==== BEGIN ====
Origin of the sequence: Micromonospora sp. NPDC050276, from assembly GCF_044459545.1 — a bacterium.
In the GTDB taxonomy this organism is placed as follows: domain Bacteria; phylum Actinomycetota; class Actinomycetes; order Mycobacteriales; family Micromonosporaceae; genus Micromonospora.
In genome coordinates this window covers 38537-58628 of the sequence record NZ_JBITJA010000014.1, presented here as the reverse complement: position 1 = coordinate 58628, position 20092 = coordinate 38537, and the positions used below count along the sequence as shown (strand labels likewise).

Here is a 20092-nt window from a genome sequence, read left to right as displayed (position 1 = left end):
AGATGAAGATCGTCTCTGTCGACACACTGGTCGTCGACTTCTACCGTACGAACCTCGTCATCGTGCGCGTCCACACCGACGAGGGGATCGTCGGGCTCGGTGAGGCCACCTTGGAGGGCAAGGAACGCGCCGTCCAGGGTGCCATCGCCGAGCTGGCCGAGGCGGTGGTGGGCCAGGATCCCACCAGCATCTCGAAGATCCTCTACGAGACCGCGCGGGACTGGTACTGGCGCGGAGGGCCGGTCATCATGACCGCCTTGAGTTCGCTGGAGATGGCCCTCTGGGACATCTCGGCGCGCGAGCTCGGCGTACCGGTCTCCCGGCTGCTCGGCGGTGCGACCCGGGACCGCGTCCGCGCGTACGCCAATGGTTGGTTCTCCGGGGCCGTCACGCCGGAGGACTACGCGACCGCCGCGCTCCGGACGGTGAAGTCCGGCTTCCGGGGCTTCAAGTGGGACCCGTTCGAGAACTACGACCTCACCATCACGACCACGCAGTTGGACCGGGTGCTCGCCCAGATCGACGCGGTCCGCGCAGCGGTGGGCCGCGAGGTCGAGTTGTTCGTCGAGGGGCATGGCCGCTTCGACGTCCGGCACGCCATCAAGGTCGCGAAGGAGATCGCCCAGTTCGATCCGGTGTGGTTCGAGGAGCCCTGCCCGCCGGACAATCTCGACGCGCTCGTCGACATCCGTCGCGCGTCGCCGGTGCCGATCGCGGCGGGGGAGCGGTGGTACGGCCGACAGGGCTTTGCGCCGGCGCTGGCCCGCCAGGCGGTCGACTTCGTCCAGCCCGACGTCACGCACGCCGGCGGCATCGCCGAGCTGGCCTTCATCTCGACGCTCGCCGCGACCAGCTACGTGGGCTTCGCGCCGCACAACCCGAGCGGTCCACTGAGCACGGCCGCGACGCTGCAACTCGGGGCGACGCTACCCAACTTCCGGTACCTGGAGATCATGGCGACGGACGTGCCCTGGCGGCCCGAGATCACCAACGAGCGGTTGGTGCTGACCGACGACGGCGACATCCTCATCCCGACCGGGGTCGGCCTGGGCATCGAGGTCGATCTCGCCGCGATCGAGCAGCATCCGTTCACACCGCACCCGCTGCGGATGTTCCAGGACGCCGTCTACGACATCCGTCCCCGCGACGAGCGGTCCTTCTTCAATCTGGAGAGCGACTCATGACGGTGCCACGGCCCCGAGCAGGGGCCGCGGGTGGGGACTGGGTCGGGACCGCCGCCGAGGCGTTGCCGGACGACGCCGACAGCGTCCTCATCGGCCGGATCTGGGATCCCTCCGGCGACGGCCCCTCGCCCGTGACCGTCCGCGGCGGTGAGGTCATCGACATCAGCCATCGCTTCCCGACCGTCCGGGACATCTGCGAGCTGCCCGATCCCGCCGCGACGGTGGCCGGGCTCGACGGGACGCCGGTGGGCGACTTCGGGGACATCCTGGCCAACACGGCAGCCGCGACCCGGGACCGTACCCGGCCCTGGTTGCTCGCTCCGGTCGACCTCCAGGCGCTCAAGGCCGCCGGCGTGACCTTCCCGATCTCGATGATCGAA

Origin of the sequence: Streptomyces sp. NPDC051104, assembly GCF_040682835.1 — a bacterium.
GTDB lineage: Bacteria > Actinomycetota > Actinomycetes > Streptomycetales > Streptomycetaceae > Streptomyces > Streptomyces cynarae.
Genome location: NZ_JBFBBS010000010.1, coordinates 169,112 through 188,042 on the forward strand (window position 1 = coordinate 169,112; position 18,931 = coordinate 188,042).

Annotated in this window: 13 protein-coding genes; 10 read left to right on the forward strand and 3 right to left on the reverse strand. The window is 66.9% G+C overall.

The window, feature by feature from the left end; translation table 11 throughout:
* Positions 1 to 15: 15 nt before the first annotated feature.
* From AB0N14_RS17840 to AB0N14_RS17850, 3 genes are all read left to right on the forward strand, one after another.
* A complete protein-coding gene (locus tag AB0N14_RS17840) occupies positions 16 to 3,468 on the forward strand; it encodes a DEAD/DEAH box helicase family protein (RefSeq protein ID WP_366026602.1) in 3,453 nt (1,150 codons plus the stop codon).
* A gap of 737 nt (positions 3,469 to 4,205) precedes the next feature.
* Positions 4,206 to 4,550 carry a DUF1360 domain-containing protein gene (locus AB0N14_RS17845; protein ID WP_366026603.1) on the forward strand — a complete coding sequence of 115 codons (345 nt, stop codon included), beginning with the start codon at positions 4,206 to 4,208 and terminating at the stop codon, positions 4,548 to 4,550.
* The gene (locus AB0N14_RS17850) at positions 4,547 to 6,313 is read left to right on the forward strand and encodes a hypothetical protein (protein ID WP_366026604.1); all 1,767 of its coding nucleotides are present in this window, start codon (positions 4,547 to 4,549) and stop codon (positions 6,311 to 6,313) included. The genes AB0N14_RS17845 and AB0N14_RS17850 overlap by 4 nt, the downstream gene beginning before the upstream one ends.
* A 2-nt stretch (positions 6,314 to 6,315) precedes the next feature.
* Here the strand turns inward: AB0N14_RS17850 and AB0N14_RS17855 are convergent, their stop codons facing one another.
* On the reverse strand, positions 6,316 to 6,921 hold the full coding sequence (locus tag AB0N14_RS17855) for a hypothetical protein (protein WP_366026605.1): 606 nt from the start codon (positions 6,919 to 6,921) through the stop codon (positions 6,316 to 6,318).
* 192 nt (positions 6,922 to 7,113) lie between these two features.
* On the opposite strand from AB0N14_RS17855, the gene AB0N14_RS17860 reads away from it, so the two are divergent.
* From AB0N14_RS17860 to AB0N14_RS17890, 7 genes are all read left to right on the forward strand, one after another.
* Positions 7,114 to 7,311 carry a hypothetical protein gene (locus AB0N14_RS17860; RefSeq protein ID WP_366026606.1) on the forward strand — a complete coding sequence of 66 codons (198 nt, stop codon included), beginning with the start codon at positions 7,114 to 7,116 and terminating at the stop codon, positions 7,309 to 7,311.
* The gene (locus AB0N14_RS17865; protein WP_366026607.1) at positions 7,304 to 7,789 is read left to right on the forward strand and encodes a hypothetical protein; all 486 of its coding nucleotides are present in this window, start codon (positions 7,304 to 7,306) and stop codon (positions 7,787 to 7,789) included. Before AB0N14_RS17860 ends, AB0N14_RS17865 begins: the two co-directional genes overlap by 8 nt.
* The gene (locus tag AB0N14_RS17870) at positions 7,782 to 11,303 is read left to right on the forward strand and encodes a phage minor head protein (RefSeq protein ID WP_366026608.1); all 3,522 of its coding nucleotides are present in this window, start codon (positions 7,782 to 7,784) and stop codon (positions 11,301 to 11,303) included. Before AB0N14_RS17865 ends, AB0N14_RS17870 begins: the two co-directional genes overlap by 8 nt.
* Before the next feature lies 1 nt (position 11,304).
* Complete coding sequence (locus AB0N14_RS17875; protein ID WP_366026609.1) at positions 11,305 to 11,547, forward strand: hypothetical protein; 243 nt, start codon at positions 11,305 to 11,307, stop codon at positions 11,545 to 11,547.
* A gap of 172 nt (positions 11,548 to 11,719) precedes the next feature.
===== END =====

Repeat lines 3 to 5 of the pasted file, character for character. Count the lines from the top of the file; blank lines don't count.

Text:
In genome coordinates this window covers 38537-58628 of the sequence record NZ_JBITJA010000014.1, presented here as the reverse complement: position 1 = coordinate 58628, position 20092 = coordinate 38537, and the positions used below count along the sequence as shown (strand labels likewise).

Here is a 20092-nt window from a genome sequence, read left to right as displayed (position 1 = left end):
AGATGAAGATCGTCTCTGTCGACACACTGGTCGTCGACTTCTACCGTACGAACCTCGTCATCGTGCGCGTCCACACCGACGAGGGGATCGTCGGGCTCGGTGAGGCCACCTTGGAGGGCAAGGAACGCGCCGTCCAGGGTGCCATCGCCGAGCTGGCCGAGGCGGTGGTGGGCCAGGATCCCACCAGCATCTCGAAGATCCTCTACGAGACCGCGCGGGACTGGTACTGGCGCGGAGGGCCGGTCATCATGACCGCCTTGAGTTCGCTGGAGATGGCCCTCTGGGACATCTCGGCGCGCGAGCTCGGCGTACCGGTCTCCCGGCTGCTCGGCGGTGCGACCCGGGACCGCGTCCGCGCGTACGCCAATGGTTGGTTCTCCGGGGCCGTCACGCCGGAGGACTACGCGACCGCCGCGCTCCGGACGGTGAAGTCCGGCTTCCGGGGCTTCAAGTGGGACCCGTTCGAGAACTACGACCTCACCATCACGACCACGCAGTTGGACCGGGTGCTCGCCCAGATCGACGCGGTCCGCGCAGCGGTGGGCCGCGAGGTCGAGTTGTTCGTCGAGGGGCATGGCCGCTTCGACGTCCGGCACGCCATCAAGGTCGCGAAGGAGATCGCCCAGTTCGATCCGGTGTGGTTCGAGGAGCCCTGCCCGCCGGACAATCTCGACGCGCTCGTCGACATCCGTCGCGCGTCGCCGGTGCCGATCGCGGCGGGGGAGCGGTGGTACGGCCGACAGGGCTTTGCGCCGGCGCTGGCCCGCCAGGCGGTCGACTTCGTCCAGCCCGACGTCACGCACGCCGGCGGCATCGCCGAGCTGGCCTTCATCTCGACGCTCGCCGCGACCAGCTACGTGGGCTTCGCGCCGCACAACCCGAGCGGTCCACTGAGCACGGCCGCGACGCTGCAACTCGGGGCGACGCTACCCAACTTCCGGTACCTGGAGATCATGGCGACGGACGTGCCCTGGCGGCCCGAGATCACCAACGAGCGGTTGGTGCTGACCGACGACGGCGACATCCTCATCCCGACCGGGGTCGGCCTGGGCATCGAGGTCGATCTCGCCGCGATCGAGCAGCATCCGTTCACACCGCACCCGCTGCGGATGTTCCAGGACGCCGTCTACGACATCCGTCCCCGCGACGAGCGGTCCTTCTTCAATCTGGAGAGCGACTCATGACGGTGCCACGGCCCCGAGCAGGGGCCGCGGGTGGGGACTGGGTCGGGACCGCCGCCGAGGCGTTGCCGGACGACGCCGACAGCGTCCTCATCGGCCGGATCTGGGATCCCTCCGGCGACGGCCCCTCGCCCGTGACCGTCCGCGGCGGTGAGGTCATCGACATCAGCCATCGCTTCCCGACCGTCCGGGACATCTGCGAGCTGCCCGATCCCGCCGCGACGGTGGCCGGGCTCGACGGGACGCCGGTGGGCGACTTCGGGGACATCCTGGCCAACACGGCAGCCGCGACCCGGGACCGTACCCGGCCCTGGTTGCTCGCTCCGGTCGACCTCCAGGCGCTCAAGGCCGCCGGCGTGACCTTCCCGATCTCGATGATCGAA